I include below a brief personal history, some info on what I do when I'm not at work, as well as my mission statement.
I was born April 13, 1960 in Montreal, Canada. My parents came from Poland, and survived the Holocaust to live in Israel before moving to Canada. My Dad is a gifted engineer and designed automated machinery for assembling small tricky items like pens (which I think triggered my initial interest in complex adaptive systems). He has since retired and now splits his time between Montreal and Israel. My Mom died when I was twelve. I have a sister who is a lawyer and lives in Jerusalem with her husband and triplets born November 1996.
I got my Bachelor's degree at Dartmouth College between 1977 and 1981, where I majored in Biochemistry with a focus on neuroscience. It was there that I discovered computers, got interested in artificial intelligence (AI), and learned something of the intricate complexity of living systems. I also discovered I wasn't much good at lab work.
I found an opportunity, after graduating, to combine my interests by working at the Cognitive Psychophysiology Lab (CPL) at the University of Illinois in Urbana-Champaign. It was there that I learned something about how science really works; how to design, run and interpret experiments, how to write scientific papers, and how to develop large computer systems. One study I did on "perfect pitch" was published in Science journal. Believe it or not, I also learned rock climbing in central Illinois, under the influence of some professors in the Psychology Department.
In 1983 I entered graduate school, studying artificial intelligence in the Computer Science Department at the University of Illinois. For my Masters degree I implemented a system that reads simple stories and infers the emotional reactions of the characters, based on a model developed by my thesis advisor, Andrew Ortony.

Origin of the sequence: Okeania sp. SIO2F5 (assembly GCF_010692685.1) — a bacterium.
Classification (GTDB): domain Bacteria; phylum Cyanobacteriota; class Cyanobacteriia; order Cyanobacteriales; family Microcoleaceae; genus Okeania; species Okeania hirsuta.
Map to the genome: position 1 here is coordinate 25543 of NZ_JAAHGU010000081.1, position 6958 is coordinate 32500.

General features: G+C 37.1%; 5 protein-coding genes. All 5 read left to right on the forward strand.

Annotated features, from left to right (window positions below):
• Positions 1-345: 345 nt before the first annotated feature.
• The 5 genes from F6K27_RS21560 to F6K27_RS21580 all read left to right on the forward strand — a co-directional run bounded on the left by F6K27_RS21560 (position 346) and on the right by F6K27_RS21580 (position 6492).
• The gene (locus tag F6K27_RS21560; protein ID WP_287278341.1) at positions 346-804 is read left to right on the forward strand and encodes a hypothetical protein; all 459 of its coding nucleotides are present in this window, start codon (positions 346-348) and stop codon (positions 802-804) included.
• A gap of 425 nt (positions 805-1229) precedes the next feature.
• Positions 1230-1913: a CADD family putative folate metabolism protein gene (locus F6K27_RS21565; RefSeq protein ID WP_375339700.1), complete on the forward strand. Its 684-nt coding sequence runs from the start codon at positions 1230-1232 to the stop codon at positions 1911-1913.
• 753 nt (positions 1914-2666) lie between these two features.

Around that time I met Janiece Joy Sneegas. We got married in August of 1985, and have stuck together through thick and thin.
For my PhD I worked with my advisors Arthur Baskin and Stephen C-Y Lu to develop a computational model of conflict management in collaborative design. This work was fun because it involved a combination of empirical case studies (I studied some architects at work), theory building, and system development, and it started my current preference for multi-disciplinary coordination science research.
Seeking adventure, I got a position after graduating in 1989 as a visiting researcher at the Hitachi Advanced Research Lab near Tokyo Japan. The year I spent there with Jan opened my eyes to the range of differences in human cultures, and got me enthusiastic about travel.